Like Skip said helping all students meet and reach high standards of achievement, proficiency and understanding on the Common and Really any standard is a challenging task for principals and teachers and it incredibly difficult to alone if you read any works on differentiation Carol Ann Tomlinson for example, the challenge of matching each student each day with content that’s in their zone of proximal development at their level of achievable challenge is incredibly challenging. And a lot of software sort of goes through the, “Here’s how you do it. Now go practice it” kind of pedagogical design, but at DreamBox, we build our tools for kids to intuitively pick them up play with them and learn intuitively through the mathematical models that we use. Skip is one of our advisers, Kathy Fosnot, who’s also an elementary math expert and also a trusted adviser and they help vet all of the things that we do. You see here in these images – actually the picture of the lower right had corner shows our multiply and fraction lessons that actually teaches kids that brownie problem that Skip went through where it helps kids realize that 1/12th of 1/3rd is 1/36 using models that are mathematically valid, and engaging and interactive. And we have many of these tools actually available through our website that teachers can use at their interactive whiteboard on their smart boards to help develop some of that content that skip was talking about. We adapt based on kids’ – the kinds of mistakes they make, the efficiency of strategy; you could see our number line tool here on the lower left that our teacher here at DreamBox write lessons to figure out how kids are thinking about problems and solving them.

We are truly formative learning. We eliminate the wall between instruction and assessment. We do develop the conceptual understanding and procedural fluency that Skip was talking about. We have those consistent progressions and coherent connections needed to make sure all students are learning and progressing with rich mathematical ideas and no gaps in their learning.

We deal with those cross grade issues because students are always working at their individual level and they are able to move forward and even sort of backwards to meet them right where they’re at. If you are a fourth grade teacher, or if you are a principal with a fourth grade classroom and you know that there are some struggles there to improve their achievement at a particular grade level, helping get kids at fourth grade whether they’re working fifth grade content or third content, or maybe even second grade content, DreamBox helps partner with your school to provide you with a data, to provide you with quality learning that conceptual understanding and of course robust reporting. This is an actual student report from the district that I worked in at Kindergarten classroom at the end of one year of DreamBox. So we let you know not only how long kids have worked on DreamBox , but the blue shows where they were at when they came , a sort of initial diagnostic, and then the orange is a matter of how much of the curriculum and the standards that they met over the course of time of playing DreamBox.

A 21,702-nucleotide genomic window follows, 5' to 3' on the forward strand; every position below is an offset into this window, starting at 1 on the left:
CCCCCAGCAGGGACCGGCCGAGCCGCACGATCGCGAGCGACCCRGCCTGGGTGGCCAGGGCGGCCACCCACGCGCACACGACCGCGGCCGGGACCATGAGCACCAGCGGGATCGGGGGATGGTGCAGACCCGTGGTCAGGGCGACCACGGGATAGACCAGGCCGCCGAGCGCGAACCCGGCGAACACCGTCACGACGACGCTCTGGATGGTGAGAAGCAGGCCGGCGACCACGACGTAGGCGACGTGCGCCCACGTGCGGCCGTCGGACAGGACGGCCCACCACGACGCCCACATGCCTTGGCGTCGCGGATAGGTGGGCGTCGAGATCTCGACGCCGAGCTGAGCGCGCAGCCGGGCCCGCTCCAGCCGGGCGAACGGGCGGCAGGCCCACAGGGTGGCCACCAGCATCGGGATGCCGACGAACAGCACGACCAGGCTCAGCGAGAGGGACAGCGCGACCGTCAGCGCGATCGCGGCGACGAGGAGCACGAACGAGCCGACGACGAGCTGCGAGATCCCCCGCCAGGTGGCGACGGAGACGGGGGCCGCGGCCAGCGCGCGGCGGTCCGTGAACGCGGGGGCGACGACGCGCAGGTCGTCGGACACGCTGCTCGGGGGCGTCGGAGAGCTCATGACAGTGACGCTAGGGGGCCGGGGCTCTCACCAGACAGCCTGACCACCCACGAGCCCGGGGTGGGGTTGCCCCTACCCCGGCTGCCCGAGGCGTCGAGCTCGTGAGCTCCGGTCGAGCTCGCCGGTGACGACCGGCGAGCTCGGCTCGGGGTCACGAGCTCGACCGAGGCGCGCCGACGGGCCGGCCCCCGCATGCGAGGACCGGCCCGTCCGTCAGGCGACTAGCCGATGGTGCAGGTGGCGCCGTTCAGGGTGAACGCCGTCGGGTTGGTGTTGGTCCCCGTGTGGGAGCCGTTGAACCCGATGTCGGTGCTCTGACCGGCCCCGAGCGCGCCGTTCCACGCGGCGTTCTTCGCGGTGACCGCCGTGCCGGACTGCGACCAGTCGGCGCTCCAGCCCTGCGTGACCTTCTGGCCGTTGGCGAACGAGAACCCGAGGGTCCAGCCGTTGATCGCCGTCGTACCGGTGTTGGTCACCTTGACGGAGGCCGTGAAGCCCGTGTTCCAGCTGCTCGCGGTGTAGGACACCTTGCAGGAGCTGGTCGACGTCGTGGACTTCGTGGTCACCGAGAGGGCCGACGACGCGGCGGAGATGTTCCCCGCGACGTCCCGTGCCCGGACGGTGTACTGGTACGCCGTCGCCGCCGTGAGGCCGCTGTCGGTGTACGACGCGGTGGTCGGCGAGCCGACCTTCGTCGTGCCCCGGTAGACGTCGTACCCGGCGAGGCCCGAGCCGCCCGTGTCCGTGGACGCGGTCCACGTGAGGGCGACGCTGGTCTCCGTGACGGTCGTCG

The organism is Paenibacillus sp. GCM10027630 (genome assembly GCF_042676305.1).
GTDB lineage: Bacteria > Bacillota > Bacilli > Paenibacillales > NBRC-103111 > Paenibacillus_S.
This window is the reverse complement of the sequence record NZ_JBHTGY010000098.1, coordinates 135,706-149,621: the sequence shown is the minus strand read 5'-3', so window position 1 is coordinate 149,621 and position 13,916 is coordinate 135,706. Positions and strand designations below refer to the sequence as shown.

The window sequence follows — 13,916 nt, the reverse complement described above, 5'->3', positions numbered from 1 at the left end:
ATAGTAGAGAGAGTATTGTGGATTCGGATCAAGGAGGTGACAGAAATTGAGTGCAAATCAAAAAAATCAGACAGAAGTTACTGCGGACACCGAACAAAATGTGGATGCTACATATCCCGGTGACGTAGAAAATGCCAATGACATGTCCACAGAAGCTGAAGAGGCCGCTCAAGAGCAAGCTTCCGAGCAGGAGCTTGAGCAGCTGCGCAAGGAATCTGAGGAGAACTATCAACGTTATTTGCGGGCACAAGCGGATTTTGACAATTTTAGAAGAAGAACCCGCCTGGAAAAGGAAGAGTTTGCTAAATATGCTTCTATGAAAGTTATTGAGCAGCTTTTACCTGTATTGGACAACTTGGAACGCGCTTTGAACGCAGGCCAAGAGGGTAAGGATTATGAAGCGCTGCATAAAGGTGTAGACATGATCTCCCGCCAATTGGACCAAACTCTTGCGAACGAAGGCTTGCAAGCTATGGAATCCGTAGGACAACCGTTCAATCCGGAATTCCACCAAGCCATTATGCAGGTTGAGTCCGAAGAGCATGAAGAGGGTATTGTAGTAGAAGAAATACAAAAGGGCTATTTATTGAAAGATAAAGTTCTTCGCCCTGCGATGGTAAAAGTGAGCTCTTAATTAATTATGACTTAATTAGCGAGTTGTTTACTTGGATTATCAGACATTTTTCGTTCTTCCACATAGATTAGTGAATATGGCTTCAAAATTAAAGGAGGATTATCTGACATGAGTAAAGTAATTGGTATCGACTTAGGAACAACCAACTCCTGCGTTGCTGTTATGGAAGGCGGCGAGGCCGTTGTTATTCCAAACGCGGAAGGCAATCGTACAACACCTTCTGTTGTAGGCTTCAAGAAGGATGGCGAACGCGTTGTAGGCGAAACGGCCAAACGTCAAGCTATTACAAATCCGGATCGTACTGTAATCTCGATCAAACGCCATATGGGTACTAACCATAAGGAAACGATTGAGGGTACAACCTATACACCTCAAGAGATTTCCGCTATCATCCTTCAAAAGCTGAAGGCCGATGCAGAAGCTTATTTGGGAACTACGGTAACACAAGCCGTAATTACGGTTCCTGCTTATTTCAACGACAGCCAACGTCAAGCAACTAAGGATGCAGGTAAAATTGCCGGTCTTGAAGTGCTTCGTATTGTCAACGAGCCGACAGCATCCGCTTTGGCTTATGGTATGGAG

So you have kids working at multiple grade levels which was an issue that Skip alluded to and then lastly for differentiation, we also have a report that allows teachers to see which students have mastered a concept, which are working on it in DreamBox and which habit started it as well.

So, yes, it’s not just practice, but it has practice in it. And it’s instructive and kids really enjoy it. With that I believe I turn it back to our host.

Host: Hi, I’m Ken. Yeah great, thanks Skip and Thank you Lisa.